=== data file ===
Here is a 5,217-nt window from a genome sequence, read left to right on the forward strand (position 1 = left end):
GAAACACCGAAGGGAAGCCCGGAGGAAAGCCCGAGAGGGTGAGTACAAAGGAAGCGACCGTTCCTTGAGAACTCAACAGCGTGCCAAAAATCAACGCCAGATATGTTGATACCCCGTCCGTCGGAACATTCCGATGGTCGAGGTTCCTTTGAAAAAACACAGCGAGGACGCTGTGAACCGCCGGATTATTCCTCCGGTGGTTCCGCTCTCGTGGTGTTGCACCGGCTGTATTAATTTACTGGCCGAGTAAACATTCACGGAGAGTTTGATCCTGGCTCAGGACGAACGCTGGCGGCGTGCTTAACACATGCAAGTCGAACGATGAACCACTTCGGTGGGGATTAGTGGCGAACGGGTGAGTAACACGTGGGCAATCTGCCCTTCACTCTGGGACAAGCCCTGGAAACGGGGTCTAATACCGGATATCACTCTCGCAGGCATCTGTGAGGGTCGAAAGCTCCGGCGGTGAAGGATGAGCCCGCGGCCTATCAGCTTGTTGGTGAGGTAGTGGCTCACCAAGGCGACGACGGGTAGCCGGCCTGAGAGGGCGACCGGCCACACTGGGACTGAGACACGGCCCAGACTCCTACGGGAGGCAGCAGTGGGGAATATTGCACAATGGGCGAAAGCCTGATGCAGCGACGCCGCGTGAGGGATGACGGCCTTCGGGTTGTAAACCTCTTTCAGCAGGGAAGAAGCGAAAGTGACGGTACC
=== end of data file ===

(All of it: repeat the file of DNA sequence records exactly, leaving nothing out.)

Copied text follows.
Here is a 5,217-nt window from a genome sequence, read left to right on the forward strand (position 1 = left end):
GAAACACCGAAGGGAAGCCCGGAGGAAAGCCCGAGAGGGTGAGTACAAAGGAAGCGACCGTTCCTTGAGAACTCAACAGCGTGCCAAAAATCAACGCCAGATATGTTGATACCCCGTCCGTCGGAACATTCCGATGGTCGAGGTTCCTTTGAAAAAACACAGCGAGGACGCTGTGAACCGCCGGATTATTCCTCCGGTGGTTCCGCTCTCGTGGTGTTGCACCGGCTGTATTAATTTACTGGCCGAGTAAACATTCACGGAGAGTTTGATCCTGGCTCAGGACGAACGCTGGCGGCGTGCTTAACACATGCAAGTCGAACGATGAACCACTTCGGTGGGGATTAGTGGCGAACGGGTGAGTAACACGTGGGCAATCTGCCCTTCACTCTGGGACAAGCCCTGGAAACGGGGTCTAATACCGGATATCACTCTCGCAGGCATCTGTGAGGGTCGAAAGCTCCGGCGGTGAAGGATGAGCCCGCGGCCTATCAGCTTGTTGGTGAGGTAGTGGCTCACCAAGGCGACGACGGGTAGCCGGCCTGAGAGGGCGACCGGCCACACTGGGACTGAGACACGGCCCAGACTCCTACGGGAGGCAGCAGTGGGGAATATTGCACAATGGGCGAAAGCCTGATGCAGCGACGCCGCGTGAGGGATGACGGCCTTCGGGTTGTAAACCTCTTTCAGCAGGGAAGAAGCGAAAGTGACGGTACC